“The black market has been the major source of foreign currency for importers," he said.
Despite the various measures officials take from Sunday Markets to Franco-valuta and lifting excise taxes and duties on imported food items, pulling the inflation rate into the fabled single-digit zone remains a daunting task for the administration of Prime Minister Abiy Ahmed (PhD).
Experts caution addressing the weak links should instead be the focus of policymakers when they provide resource support to actors in the economy. But the government is going in the other direction.
Last week, regulators at the central bank decided to lower the reserve requirement for commercial banks by half, injecting close to 80 billion Br into the banking system and stoking fears of aggravating inflationary pressure. The progressive lifting off of fuel subsidies slated to begin in a couple of weeks is likely to worsen matters.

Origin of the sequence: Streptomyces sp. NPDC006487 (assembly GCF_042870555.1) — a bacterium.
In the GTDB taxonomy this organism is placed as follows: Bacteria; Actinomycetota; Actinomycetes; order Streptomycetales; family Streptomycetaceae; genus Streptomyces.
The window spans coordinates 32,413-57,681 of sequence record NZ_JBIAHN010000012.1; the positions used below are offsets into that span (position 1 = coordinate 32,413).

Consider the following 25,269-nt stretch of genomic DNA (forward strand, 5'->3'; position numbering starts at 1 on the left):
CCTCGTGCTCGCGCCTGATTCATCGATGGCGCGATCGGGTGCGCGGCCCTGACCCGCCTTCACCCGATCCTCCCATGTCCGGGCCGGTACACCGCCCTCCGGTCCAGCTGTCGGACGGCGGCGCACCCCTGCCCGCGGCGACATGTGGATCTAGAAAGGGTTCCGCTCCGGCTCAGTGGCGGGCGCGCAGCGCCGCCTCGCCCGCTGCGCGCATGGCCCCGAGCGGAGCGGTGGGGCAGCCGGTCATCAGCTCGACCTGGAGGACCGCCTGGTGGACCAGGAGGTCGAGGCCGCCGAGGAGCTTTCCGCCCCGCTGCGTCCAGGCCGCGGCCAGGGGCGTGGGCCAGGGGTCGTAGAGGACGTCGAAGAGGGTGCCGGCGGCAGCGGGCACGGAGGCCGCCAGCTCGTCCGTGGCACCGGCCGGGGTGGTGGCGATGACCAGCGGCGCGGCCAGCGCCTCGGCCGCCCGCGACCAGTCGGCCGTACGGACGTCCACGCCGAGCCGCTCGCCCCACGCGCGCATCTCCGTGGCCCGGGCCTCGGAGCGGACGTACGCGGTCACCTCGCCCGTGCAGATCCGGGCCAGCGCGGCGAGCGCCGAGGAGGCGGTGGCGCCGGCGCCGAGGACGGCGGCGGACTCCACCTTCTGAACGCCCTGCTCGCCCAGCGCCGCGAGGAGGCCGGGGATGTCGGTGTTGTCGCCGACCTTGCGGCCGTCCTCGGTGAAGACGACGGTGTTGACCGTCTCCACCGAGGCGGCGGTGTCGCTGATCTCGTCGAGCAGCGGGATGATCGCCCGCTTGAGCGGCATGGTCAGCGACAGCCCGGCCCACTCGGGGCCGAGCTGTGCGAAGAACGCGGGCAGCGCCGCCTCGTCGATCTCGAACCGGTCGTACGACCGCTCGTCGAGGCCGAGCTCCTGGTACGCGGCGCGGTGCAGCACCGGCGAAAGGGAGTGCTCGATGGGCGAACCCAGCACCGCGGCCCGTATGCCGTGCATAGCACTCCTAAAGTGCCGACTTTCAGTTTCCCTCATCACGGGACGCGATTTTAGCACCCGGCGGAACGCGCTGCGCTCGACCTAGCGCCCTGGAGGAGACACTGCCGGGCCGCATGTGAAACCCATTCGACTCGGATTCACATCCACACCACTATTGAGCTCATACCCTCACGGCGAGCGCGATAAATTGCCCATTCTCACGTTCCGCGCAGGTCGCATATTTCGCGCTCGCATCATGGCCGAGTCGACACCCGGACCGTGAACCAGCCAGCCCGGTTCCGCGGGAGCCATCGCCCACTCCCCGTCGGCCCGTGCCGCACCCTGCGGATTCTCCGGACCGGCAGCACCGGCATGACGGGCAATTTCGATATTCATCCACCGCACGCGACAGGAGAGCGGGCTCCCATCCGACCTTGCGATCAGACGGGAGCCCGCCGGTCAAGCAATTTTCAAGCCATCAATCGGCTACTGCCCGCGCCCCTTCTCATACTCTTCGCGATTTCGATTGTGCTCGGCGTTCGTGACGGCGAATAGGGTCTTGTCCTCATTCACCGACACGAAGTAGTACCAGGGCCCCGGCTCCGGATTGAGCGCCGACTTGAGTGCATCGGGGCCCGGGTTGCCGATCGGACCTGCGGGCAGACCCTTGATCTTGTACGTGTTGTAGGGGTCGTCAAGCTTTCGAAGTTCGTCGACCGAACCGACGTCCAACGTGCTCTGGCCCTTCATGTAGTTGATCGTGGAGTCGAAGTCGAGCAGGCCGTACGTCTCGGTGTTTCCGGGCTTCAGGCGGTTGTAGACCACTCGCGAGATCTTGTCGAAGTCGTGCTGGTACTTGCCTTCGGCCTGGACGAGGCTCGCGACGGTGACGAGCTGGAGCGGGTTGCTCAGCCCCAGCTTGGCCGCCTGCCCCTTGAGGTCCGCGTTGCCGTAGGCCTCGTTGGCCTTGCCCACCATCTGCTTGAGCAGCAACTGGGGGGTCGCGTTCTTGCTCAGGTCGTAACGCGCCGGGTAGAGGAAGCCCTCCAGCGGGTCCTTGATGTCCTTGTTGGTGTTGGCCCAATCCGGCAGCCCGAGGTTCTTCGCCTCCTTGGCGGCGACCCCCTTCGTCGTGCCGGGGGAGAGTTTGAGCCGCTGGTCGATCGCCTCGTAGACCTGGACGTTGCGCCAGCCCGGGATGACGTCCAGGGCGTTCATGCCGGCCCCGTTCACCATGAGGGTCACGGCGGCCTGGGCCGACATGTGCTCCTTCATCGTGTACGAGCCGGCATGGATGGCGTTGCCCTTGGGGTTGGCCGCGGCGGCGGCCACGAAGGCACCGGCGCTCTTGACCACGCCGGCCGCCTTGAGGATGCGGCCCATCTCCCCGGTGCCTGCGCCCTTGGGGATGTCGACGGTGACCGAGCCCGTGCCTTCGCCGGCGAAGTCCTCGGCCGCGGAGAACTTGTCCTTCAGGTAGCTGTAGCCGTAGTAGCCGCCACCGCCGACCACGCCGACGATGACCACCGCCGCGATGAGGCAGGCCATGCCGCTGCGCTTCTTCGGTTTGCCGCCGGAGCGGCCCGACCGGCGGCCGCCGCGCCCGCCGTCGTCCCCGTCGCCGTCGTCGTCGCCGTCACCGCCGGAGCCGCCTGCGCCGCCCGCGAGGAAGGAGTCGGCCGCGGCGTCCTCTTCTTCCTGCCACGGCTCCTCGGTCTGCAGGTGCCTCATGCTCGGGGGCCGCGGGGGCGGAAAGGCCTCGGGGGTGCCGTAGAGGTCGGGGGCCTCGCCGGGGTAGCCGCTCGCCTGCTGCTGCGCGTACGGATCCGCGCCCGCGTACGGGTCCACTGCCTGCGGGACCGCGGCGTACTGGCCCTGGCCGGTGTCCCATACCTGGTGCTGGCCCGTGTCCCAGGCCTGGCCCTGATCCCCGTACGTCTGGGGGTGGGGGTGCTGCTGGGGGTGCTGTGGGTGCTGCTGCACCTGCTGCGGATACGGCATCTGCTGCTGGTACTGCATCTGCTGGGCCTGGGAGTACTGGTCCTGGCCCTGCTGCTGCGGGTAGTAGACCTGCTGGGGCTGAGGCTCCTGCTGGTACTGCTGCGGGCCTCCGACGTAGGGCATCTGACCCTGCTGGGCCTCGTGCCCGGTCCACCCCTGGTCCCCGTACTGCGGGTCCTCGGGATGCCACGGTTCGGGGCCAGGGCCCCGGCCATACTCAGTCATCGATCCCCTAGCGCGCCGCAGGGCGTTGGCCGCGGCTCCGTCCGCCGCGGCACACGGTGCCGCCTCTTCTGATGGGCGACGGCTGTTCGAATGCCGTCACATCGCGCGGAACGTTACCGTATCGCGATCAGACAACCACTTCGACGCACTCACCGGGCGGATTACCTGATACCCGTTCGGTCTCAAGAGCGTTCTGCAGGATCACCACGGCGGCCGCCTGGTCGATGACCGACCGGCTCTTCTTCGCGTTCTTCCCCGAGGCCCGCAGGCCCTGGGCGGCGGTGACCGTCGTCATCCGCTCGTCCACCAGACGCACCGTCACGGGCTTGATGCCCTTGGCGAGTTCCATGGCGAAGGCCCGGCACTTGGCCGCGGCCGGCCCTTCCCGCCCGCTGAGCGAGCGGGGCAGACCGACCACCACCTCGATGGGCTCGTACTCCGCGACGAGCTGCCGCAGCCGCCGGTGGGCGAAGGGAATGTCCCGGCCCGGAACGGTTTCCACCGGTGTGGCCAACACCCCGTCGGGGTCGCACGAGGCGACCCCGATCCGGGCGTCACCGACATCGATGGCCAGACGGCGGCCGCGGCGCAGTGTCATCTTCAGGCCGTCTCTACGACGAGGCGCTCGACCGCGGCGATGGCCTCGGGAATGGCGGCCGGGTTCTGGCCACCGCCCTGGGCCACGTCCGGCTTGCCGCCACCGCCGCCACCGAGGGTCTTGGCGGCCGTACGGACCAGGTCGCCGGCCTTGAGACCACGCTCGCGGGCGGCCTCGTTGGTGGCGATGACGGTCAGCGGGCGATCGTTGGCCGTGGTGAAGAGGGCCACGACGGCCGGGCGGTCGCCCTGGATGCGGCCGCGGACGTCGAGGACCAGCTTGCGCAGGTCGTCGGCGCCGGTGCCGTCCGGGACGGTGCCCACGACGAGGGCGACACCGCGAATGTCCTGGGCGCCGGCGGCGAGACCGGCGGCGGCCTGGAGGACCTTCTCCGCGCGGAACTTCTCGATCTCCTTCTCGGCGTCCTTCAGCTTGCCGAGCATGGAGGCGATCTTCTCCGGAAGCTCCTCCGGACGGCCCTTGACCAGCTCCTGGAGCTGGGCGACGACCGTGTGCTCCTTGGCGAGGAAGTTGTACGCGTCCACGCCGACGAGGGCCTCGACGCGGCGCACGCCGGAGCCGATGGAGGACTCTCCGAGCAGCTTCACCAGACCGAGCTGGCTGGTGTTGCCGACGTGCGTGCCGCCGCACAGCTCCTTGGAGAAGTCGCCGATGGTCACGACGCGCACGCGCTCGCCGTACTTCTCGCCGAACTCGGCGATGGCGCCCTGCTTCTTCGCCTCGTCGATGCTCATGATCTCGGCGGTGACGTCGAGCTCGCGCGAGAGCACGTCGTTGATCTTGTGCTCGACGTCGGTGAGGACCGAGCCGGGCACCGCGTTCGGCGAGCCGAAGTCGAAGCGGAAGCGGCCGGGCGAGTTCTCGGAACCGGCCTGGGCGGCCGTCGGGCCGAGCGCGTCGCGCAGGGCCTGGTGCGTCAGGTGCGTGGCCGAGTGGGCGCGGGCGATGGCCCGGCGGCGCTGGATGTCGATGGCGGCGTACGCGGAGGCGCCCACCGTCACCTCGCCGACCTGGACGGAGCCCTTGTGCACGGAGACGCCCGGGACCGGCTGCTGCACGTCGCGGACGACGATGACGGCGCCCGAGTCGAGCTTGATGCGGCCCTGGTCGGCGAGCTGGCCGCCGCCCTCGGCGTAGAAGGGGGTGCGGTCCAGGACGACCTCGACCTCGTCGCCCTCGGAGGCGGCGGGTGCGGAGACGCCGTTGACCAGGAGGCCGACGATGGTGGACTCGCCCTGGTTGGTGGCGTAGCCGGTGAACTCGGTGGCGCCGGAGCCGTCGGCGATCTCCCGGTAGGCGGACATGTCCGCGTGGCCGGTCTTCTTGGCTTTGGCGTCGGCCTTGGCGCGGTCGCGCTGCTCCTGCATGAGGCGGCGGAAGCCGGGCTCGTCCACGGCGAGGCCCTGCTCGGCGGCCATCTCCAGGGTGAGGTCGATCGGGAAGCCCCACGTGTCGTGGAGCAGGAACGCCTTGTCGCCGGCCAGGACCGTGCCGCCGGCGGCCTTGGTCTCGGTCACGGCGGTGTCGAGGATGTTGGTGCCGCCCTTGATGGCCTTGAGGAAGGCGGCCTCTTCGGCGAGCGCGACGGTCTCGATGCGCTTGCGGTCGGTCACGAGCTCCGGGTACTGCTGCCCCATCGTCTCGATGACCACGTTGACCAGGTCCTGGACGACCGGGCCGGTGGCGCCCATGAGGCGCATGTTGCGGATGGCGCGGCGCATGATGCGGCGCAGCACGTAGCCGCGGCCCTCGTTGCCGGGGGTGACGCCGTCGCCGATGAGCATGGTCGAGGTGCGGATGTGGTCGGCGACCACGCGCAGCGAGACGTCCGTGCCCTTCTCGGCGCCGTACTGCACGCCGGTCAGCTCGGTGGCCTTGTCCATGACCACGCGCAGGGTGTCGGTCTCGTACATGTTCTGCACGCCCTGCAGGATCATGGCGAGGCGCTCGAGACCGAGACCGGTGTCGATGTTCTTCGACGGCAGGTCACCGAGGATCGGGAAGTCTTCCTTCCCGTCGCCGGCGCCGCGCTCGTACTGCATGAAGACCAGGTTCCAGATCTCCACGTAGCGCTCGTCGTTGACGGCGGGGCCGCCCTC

Higher prices for groceries put pressure on the incomes of many residents like Tadesse, who went to his home last Sunday empty-handed. They are bound to shift their budgets to cover the most essential necessities, cutting down on all other expenses. It is even grimmer for the needy like Almaz, who does odd jobs like washing clothes to make ends meet. The earnings she makes may not be enough to pay to feed her grandsons once a day.
PUBLISHED ON Jun 25,2022 [ VOL 23 , NO 1156]
Fortune News | Feb 06,2021
Viewpoints | Feb 06,2021
Radar | Oct 15,2022
Viewpoints | Jun 25,2022
Agenda | Dec 28,2019
Covid-19 | Apr 03,2020
Fortune News | Aug 08,2020
Radar | Sep 04,2021
My Opinion | Mar 26,2022
My Opinion | Apr 15,2023